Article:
WVHC, WV Rivers and Sierra Club Secure Historic Settlement to Restore West Virginia Streams Harmed by Coal Mining Pollution

In a landmark victory, the West Virginia Highlands Conservancy, the Sierra Club, and the West Virginia Rivers Coalition have reached an agreement with the U.S. Environmental Protection Agency to address the longstanding issue of ionic toxicity pollution in West Virginia streams caused by coal mining.

Mountaintop removal mining and other forms of surface coal mining harm streams by producing high levels of ionic toxicity pollution. This pollution can increase the “conductivity” – or salinity – of freshwater streams, making the water too salty for aquatic life to survive and disrupting entire ecosystems. Ionic toxicity can also impact communities by affecting drinking water quality and increasing water treatment costs.

The proposed consent decree, published in the Federal Register today, requires the EPA to develop Total Maximum Daily Loads (TMDLs) for ionic toxicity pollution for 11 high-priority West Virginia streams by January 15, 2025. A TMDL is a “pollution budget” designed to restore streams that are not meeting all of the uses protected by the Clean Water Act. In this case, the streams at issue are “biologically impaired” because of the effects of ionic toxicity on aquatic life in the streams.

The consent decree comes after decades of advocacy and legal action by the Sierra Club and its partners to compel the EPA to fulfill its obligations under the Clean Water Act. Earlier this month, Sierra Club, West Virginia Highlands Conservancy, and West Virginia Rivers Coalition, represented by lawyers from Appalachian Mountain Advocates, followed up on a March 2023 warning to EPA that it was overdue in developing TMDLs for dozens of streams in the Lower Guyandotte River Watershed by filing a lawsuit against EPA in federal court in West Virginia.

“For years it has been painful for so many people living along streams polluted by coal mining operations to either have to move away or stay and live with the destruction and diminished water quality mining leaves behind,” said Mining Committee Chair of the West Virginia Highlands Conservancy Cindy Rank. “After years of pleading, cajoling, reasoning with and finally turning to lawsuits to require appropriate cleanup plans to make whole again the waters that mean so much to so many, this agreement is a very hopeful step forward.”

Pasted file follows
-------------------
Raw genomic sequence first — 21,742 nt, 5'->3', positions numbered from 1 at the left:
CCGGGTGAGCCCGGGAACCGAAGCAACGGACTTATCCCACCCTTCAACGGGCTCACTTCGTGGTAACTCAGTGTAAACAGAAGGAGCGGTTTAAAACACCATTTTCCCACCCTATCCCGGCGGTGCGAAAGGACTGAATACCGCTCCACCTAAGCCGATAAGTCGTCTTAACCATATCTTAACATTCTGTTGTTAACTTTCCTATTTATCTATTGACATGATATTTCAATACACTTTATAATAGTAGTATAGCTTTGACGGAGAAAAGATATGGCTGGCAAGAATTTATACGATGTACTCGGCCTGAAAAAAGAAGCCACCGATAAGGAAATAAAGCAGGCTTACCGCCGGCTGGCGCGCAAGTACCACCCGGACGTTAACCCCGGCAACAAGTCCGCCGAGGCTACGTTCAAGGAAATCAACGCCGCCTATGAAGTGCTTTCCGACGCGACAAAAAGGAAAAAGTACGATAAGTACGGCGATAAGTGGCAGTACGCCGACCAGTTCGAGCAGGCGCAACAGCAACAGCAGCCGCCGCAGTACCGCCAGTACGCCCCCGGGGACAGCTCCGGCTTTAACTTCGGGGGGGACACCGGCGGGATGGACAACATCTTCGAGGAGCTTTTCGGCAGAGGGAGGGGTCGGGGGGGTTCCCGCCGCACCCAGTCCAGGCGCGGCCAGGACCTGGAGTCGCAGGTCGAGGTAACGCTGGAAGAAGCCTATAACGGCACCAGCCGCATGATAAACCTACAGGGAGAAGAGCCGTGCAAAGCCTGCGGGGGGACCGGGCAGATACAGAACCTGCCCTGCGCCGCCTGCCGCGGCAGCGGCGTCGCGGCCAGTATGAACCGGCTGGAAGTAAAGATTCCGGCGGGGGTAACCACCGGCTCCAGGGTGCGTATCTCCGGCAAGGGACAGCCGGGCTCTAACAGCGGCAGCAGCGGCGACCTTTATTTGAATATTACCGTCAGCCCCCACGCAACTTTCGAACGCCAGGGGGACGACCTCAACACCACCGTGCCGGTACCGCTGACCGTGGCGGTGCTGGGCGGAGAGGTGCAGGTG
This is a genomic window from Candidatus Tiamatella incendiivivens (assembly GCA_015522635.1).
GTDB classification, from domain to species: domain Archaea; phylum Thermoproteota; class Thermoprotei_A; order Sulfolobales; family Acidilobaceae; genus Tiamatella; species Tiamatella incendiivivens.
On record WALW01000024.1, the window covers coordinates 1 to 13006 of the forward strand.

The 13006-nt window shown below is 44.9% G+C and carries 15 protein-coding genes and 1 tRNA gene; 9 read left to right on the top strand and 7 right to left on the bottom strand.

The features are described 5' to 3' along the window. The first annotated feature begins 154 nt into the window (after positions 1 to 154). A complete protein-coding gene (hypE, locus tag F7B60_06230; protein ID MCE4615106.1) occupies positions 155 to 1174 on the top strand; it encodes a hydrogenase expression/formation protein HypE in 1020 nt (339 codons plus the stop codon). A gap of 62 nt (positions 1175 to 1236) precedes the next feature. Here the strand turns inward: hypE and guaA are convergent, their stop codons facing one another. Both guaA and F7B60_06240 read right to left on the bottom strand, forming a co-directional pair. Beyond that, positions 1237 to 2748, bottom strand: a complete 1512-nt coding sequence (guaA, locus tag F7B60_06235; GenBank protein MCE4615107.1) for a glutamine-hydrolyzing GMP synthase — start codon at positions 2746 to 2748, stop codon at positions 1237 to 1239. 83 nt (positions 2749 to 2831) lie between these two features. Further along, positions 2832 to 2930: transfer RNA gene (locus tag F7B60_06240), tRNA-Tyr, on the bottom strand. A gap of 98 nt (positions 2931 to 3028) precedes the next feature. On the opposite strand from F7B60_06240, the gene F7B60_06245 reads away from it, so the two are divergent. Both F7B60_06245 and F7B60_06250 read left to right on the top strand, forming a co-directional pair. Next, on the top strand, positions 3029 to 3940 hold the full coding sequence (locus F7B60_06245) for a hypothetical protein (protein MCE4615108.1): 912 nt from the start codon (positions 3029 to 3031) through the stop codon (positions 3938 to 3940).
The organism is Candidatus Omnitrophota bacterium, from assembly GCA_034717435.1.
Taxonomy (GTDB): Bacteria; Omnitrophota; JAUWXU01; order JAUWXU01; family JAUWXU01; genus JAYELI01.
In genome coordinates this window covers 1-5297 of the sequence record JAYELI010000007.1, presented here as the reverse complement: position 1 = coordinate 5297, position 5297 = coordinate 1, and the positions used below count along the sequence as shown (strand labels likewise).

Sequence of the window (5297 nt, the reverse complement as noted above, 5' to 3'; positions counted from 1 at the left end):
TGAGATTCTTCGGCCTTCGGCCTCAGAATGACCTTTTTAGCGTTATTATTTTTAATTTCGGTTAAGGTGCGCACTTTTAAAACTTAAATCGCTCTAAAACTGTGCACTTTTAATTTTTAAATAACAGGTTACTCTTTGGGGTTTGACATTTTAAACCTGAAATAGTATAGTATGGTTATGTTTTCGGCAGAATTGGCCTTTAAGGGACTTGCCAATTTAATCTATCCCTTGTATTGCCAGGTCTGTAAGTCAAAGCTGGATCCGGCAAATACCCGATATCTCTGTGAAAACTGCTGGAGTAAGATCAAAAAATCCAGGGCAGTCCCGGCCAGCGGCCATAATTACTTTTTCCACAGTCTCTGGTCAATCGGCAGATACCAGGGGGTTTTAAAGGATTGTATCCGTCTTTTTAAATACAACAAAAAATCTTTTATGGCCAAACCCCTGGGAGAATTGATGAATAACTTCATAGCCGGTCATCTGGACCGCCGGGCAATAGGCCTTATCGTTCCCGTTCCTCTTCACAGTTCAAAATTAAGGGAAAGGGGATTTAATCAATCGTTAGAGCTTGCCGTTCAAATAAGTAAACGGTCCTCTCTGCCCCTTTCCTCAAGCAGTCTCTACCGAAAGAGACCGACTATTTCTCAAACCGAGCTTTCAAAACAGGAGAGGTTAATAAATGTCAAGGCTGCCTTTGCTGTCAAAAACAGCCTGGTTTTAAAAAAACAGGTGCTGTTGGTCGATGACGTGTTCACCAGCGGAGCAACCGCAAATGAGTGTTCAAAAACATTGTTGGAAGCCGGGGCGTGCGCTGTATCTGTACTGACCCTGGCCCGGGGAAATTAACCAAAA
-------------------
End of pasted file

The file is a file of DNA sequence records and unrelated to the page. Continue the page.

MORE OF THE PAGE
“For far too long, West Virginia has failed to meet its obligations to protect our waters from coal mining pollution, willfully allowing the health of thousands of stream miles to continue to decline,” said West Virginia Rivers Coalition Interim Executive Director Autumn Crowe. “We are encouraged that this agreement will finally begin to get our damaged streams the help they deserve.”

“This is a monumental step forward in our ongoing fight to protect West Virginia’s precious wildlife and natural resources,” said Sierra Club West Virginia Chapter Director Honey May. “By holding the coal industry accountable and ensuring the development of TMDLs, we are safeguarding the habitat of countless aquatic species and preserving the ecological integrity of our streams.  And that means that generations of West Virginians can continue to enjoy fishing, swimming, and other recreation, while also protecting drinking water sources.”

“Today, we’re celebrating a big win for our streams and the life they support,” said Sierra Club West Virginia Chapter Chair Jim Kotcon. “With this agreement to set the first-ever rules for ionic toxicity, we’re not just cleaning up our waterways in West Virginia; we’re setting an example for the whole country. We’ve waited too long for clean, safe water, and it’s time to hold mining companies responsible for their pollution.”

Editor’s Note: On March 29, 2024, the Environmental Protection Agency published a notice in the Federal Register of a proposed Consent Decree between plaintiffs and the agency to resolve some of the issues at the heart of this legal action. The notice can be found here: https://bit.ly/49jjztF

There is a 30-day comment period, and we expect opposition from the normal suspects. Please respond to the notice as indicated and/or be looking for Action notices to and from other environmental groups urging support for the proposal. These biologically impaired streams in the Hobet mining area of the Mud River and Big Ugly Creek in Lincoln County need all the help they can get.